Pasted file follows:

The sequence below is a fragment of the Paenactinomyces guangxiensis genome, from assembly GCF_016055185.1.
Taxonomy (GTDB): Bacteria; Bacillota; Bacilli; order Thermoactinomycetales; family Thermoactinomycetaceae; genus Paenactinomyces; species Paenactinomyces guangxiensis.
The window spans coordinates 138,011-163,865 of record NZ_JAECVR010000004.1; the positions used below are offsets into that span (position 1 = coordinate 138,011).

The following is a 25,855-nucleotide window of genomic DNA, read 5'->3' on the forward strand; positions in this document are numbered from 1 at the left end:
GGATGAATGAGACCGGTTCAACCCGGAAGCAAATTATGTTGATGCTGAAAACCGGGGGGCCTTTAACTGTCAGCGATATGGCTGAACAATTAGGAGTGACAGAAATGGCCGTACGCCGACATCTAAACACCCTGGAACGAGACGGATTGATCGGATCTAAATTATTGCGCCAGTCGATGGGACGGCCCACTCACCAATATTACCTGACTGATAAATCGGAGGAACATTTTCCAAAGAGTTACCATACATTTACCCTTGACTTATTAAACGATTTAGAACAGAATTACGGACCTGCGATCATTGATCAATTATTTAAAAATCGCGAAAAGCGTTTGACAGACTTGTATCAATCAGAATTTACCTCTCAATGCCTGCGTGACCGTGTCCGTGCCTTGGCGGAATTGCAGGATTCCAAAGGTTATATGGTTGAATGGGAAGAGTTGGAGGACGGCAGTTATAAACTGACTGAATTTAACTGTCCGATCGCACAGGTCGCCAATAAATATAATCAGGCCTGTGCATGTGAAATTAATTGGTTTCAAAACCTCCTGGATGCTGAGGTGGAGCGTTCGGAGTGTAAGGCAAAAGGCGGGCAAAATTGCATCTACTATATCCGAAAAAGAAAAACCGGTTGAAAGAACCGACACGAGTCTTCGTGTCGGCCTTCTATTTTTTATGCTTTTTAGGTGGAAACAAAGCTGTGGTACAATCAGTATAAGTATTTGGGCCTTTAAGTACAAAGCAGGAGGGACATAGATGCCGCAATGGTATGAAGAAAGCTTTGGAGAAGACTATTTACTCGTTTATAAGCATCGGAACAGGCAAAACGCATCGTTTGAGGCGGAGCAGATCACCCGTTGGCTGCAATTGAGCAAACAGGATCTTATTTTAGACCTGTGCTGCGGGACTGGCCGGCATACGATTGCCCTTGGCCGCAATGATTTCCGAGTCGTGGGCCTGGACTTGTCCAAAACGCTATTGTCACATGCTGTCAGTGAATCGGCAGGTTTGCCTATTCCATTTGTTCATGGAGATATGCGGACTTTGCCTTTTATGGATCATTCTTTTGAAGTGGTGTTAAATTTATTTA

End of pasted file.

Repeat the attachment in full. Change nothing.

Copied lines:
The sequence below is a fragment of the Paenactinomyces guangxiensis genome, from assembly GCF_016055185.1.
Taxonomy (GTDB): Bacteria; Bacillota; Bacilli; order Thermoactinomycetales; family Thermoactinomycetaceae; genus Paenactinomyces; species Paenactinomyces guangxiensis.
The window spans coordinates 138,011-163,865 of record NZ_JAECVR010000004.1; the positions used below are offsets into that span (position 1 = coordinate 138,011).

The following is a 25,855-nucleotide window of genomic DNA, read 5'->3' on the forward strand; positions in this document are numbered from 1 at the left end:
GGATGAATGAGACCGGTTCAACCCGGAAGCAAATTATGTTGATGCTGAAAACCGGGGGGCCTTTAACTGTCAGCGATATGGCTGAACAATTAGGAGTGACAGAAATGGCCGTACGCCGACATCTAAACACCCTGGAACGAGACGGATTGATCGGATCTAAATTATTGCGCCAGTCGATGGGACGGCCCACTCACCAATATTACCTGACTGATAAATCGGAGGAACATTTTCCAAAGAGTTACCATACATTTACCCTTGACTTATTAAACGATTTAGAACAGAATTACGGACCTGCGATCATTGATCAATTATTTAAAAATCGCGAAAAGCGTTTGACAGACTTGTATCAATCAGAATTTACCTCTCAATGCCTGCGTGACCGTGTCCGTGCCTTGGCGGAATTGCAGGATTCCAAAGGTTATATGGTTGAATGGGAAGAGTTGGAGGACGGCAGTTATAAACTGACTGAATTTAACTGTCCGATCGCACAGGTCGCCAATAAATATAATCAGGCCTGTGCATGTGAAATTAATTGGTTTCAAAACCTCCTGGATGCTGAGGTGGAGCGTTCGGAGTGTAAGGCAAAAGGCGGGCAAAATTGCATCTACTATATCCGAAAAAGAAAAACCGGTTGAAAGAACCGACACGAGTCTTCGTGTCGGCCTTCTATTTTTTATGCTTTTTAGGTGGAAACAAAGCTGTGGTACAATCAGTATAAGTATTTGGGCCTTTAAGTACAAAGCAGGAGGGACATAGATGCCGCAATGGTATGAAGAAAGCTTTGGAGAAGACTATTTACTCGTTTATAAGCATCGGAACAGGCAAAACGCATCGTTTGAGGCGGAGCAGATCACCCGTTGGCTGCAATTGAGCAAACAGGATCTTATTTTAGACCTGTGCTGCGGGACTGGCCGGCATACGATTGCCCTTGGCCGCAATGATTTCCGAGTCGTGGGCCTGGACTTGTCCAAAACGCTATTGTCACATGCTGTCAGTGAATCGGCAGGTTTGCCTATTCCATTTGTTCATGGAGATATGCGGACTTTGCCTTTTATGGATCATTCTTTTGAAGTGGTGTTAAATTTATTTA